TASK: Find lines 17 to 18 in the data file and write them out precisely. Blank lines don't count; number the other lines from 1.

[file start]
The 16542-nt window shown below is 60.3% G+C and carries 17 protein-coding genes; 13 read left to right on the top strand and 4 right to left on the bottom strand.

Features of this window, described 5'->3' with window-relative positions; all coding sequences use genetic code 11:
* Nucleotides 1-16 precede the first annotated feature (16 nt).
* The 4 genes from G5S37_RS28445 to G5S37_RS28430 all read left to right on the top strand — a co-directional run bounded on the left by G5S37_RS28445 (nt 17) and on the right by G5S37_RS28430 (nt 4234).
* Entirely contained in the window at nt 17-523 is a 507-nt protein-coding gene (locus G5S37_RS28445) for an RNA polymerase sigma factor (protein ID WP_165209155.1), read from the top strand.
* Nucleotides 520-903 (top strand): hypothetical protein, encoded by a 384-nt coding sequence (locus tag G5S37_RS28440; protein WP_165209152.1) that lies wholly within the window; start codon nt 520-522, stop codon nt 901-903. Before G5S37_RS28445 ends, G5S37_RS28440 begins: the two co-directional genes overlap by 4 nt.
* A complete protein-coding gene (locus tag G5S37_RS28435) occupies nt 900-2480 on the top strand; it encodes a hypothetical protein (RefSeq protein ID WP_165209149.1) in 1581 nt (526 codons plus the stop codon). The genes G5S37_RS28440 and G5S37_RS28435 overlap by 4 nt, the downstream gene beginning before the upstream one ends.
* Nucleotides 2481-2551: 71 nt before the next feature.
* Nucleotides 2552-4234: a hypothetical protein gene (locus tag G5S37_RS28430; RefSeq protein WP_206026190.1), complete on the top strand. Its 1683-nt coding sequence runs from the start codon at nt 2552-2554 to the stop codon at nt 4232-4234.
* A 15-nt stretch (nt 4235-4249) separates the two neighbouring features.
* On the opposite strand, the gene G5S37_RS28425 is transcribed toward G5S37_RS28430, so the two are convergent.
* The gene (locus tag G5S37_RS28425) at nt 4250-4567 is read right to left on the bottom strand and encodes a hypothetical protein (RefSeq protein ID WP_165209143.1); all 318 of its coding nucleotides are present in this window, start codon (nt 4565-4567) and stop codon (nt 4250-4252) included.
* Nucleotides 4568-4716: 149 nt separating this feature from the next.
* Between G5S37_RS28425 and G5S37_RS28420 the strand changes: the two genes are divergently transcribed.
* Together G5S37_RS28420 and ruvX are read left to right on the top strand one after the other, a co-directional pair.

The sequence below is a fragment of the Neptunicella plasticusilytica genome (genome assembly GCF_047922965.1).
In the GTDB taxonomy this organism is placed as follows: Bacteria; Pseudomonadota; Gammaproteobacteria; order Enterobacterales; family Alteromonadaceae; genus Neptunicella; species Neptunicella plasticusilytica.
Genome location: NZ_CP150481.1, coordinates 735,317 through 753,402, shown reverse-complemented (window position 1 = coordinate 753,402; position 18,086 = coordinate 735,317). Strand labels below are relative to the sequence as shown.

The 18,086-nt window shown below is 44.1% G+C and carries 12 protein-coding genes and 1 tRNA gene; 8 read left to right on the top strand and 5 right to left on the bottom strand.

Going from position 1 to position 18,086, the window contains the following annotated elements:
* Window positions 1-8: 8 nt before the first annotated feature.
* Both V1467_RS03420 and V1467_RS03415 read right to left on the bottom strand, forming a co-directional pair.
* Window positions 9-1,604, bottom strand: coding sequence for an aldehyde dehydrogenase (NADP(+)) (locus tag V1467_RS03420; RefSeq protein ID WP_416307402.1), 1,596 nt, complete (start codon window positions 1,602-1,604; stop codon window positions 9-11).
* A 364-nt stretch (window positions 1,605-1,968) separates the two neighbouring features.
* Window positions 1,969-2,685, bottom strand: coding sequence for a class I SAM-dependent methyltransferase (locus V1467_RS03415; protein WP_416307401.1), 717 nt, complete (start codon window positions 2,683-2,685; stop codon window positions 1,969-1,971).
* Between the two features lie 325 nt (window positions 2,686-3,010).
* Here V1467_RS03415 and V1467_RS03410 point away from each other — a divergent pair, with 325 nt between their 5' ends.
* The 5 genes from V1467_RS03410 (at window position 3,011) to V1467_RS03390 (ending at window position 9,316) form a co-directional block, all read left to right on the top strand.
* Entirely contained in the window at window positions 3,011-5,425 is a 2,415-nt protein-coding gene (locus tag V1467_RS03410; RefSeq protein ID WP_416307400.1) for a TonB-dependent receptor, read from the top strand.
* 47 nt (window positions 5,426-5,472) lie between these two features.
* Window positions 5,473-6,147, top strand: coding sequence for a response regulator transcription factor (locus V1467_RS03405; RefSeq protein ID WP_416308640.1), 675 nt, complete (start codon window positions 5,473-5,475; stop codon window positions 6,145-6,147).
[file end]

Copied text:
In the GTDB taxonomy this organism is placed as follows: Bacteria; Pseudomonadota; Gammaproteobacteria; order Enterobacterales; family Alteromonadaceae; genus Neptunicella; species Neptunicella plasticusilytica.
Genome location: NZ_CP150481.1, coordinates 735,317 through 753,402, shown reverse-complemented (window position 1 = coordinate 753,402; position 18,086 = coordinate 735,317). Strand labels below are relative to the sequence as shown.